Dear Mr Galloway
I write regarding the manner in which the former Odeon cinema building in Bradford city centre has been managed by its freehold proprietor, Regional Development Agency Yorkshire Forward.
Yorkshire Forward purchased this iconic landmark building in 2000 using public money. The building is the last remaining example of a 1930s super cinema in the country and is located, as I am sure you are aware, in UNESCO’s first ever City of Film.
Since purchase, they have failed to maintain the building in any way, including the failure to repair a burst water pipe inside the building. They have also vandalised the canopies on the building’s towers, claiming them structurally unsafe, although it took a team of demolition experts several days to cut through the offending steelwork. Despite the building being located in a conservation area, Yorkshire Forward did not seek permission from the City Council to perform this work, and the Council have failed to take any enforcement action against Yorkshire Forward in this respect of in respect of their repair obligations.
It has been Yorkshire Forward’s intention to sell this building to a developer, and when launching a design competition to this effec advised entrants that the building had a useful life of only a further forty years – based on a superficial, non-intrusive inspection! They implied that a full structural survey had been undertaken on the building by Arup, but this survey has never been published and Yorkshire Forward have refused to supply it despite a request made under the Freedom of Information Act 2000.
Maud Marshall, Chief Executive of Bradford Centre Regeneration, stated in a letter to Bradford’s local newspaper the Telegraph and Argus that ‘virtually nothing remains of the building other than a decaying outer shell’ – recent photographs from inside the building show that this assertion is demonstrably false; much of its original interior remains intact. However, armed with this misinformation, is it any wonder that none of the entrants elected to keep the whole building?
One applicant did, however, design a building retaining the two towers and, once the vote was thrown open to the Bradford public, this is the design chosen. However, Yorkshire Forward vetoed this decision in favour of New Victoria Place, a development by Langtree-Artisan, which involved the complete demolition of this historic cinema. Since the closure of this alleged “design competition”, the design of New Victoria Place has been altered significantly.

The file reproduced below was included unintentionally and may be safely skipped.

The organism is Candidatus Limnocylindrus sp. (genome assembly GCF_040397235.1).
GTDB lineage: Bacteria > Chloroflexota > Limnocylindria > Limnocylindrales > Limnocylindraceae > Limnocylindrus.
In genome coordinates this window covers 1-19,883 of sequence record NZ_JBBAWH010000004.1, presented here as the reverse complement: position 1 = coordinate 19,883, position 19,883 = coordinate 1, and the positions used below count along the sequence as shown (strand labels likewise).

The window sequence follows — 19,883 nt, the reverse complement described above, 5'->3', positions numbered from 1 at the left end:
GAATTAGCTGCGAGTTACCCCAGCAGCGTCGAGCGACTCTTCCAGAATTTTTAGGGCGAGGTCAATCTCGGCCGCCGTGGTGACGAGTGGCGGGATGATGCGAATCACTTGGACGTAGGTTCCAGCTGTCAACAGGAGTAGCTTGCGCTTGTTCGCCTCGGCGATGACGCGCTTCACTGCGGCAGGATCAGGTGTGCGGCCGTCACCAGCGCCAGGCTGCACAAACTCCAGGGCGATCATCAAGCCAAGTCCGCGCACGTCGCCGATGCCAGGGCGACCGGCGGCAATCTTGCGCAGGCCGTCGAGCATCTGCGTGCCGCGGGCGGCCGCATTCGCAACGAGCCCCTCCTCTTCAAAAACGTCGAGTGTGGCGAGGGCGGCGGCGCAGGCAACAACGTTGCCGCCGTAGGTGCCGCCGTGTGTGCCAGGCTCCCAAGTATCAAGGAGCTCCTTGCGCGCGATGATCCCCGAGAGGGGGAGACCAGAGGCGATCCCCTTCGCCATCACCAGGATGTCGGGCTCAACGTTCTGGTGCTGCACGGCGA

At a public meeting held at Bradford’s Midland Hotel, Jan Anderson of Yorkshire Forward unequivocally stated that if a developer came forward with a plan to save the building she would instruct the Board of Yorkshire Forward to sell it to them. The Bradford Odeon Rescue Group (BORG), led by local master builder Norman Littlewood, did just that – in the form of renowned local businessman Nirmal Singh MBE – after which Ms Anderson claimed that the comment was taken out of context. This meeting is available online at Youtube, and I would implore you to listen to this particular meeting and form your own opinion as to whether it is possible that BORG’s interpretation of this comment is incorrect.
Mr Singh has recently withdrawn his support for BORG’s plans, and English Heritage have supported New Victoria Place. No clear and coherent reasons have been cited for either change of stance. I find this highly suspicious, especially given the building’s importance. The proposed New Victoria Place development remains opposed by the Twentieth Century Society, the Theatres Trust, Bradford Civic Society, and more than 2,000 private objectors to the Application for Planning Permission submitted to the Council by Langtree-Artisan’s Wakefield based agent, Spawforths.
Notwithstanding this, the Council granted Planning Permission during the Regulatory and Appeals Hearing at City Hall. Initially, Councillors indicated that they planned to vote 5-2 in favour of declining the application for planning permission, until the meeting was adjourned so they could talk privately with a solicitor. After this talk, during which no-one other than the councillors and the solicitor knows what was said, they voted 4-3 to grant planning permission (stating, oddly, that they could not commence demolition works until they could guarantee finance for the scheme. I was of the opinion that economic viability is not a valid planning concern).
I find it incredible that such an important decision can be made by seven Councillors, and that such weight can be attached to English Heritage’s support when over 2,000 individuals are opposed to the demolition of this historic building, and only one individual expressed their support. This is the only art deco 1930s super cinema left. Once it is demolished, it can never be replaced, ever. It is a symbol of Bradford’s past importance, it epitomises its status as City of Film, and is a national treasure that should be preserved for future generations.
I trust that you will be in a position to provide a response to these concerns presently, which I await eagerly.
I remain, Sir